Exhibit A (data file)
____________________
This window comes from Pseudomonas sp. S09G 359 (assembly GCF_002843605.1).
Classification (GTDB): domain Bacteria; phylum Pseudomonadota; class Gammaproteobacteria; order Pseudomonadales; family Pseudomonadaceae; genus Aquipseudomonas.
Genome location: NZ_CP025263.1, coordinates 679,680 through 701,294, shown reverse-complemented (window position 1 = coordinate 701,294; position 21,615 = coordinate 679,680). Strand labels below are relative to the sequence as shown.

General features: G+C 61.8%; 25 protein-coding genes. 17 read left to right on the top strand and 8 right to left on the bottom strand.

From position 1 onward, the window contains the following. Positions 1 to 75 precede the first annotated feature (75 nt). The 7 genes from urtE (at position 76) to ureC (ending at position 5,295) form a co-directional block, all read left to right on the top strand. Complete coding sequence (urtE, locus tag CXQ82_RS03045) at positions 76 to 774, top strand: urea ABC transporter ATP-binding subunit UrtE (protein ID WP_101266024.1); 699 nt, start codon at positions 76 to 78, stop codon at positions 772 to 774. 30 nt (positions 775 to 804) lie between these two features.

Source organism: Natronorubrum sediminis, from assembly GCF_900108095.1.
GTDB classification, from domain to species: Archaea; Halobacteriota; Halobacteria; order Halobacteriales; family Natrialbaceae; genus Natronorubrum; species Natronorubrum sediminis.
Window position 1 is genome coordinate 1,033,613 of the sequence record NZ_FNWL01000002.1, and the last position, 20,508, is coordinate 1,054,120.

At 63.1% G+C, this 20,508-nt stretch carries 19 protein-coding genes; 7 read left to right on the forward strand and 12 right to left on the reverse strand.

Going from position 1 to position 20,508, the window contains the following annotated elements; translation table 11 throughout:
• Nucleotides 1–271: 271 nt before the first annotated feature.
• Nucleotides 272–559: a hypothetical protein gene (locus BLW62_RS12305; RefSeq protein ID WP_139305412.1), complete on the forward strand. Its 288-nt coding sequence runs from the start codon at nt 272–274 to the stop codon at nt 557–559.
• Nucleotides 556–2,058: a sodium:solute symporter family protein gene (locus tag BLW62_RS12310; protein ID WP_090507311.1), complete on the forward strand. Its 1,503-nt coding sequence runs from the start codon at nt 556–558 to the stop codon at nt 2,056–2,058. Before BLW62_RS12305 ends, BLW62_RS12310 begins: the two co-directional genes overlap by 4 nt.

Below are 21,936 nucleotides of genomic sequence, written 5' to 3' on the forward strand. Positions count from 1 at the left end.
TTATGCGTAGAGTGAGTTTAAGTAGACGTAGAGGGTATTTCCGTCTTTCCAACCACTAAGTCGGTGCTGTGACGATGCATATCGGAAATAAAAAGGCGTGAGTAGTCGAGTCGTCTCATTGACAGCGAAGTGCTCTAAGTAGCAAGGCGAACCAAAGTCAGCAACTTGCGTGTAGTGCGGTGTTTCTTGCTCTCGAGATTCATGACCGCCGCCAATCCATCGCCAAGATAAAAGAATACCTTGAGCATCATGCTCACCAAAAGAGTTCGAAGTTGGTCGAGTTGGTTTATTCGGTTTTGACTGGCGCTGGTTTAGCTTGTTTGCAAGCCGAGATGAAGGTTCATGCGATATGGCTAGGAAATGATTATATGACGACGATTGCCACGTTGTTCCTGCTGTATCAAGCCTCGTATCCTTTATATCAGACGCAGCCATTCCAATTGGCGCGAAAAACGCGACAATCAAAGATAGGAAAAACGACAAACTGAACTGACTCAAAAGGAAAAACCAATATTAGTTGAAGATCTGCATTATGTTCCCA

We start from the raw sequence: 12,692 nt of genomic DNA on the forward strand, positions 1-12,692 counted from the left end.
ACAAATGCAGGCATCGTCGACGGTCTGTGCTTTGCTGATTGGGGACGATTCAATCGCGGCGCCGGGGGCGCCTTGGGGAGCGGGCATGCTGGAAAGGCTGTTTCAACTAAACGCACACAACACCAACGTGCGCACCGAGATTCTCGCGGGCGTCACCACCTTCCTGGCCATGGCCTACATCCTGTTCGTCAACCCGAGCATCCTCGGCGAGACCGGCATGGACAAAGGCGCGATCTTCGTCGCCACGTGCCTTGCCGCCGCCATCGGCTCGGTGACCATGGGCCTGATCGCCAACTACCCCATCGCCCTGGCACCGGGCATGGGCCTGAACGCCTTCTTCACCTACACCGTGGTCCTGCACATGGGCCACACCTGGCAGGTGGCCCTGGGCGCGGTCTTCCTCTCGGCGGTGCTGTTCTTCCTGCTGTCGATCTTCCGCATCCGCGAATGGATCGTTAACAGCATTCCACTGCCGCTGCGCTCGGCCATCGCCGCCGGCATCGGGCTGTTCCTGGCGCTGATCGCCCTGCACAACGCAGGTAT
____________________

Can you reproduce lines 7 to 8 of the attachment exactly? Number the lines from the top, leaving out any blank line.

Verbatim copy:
GTDB classification, from domain to species: Archaea; Halobacteriota; Halobacteria; order Halobacteriales; family Natrialbaceae; genus Natronorubrum; species Natronorubrum sediminis.
Window position 1 is genome coordinate 1,033,613 of the sequence record NZ_FNWL01000002.1, and the last position, 20,508, is coordinate 1,054,120.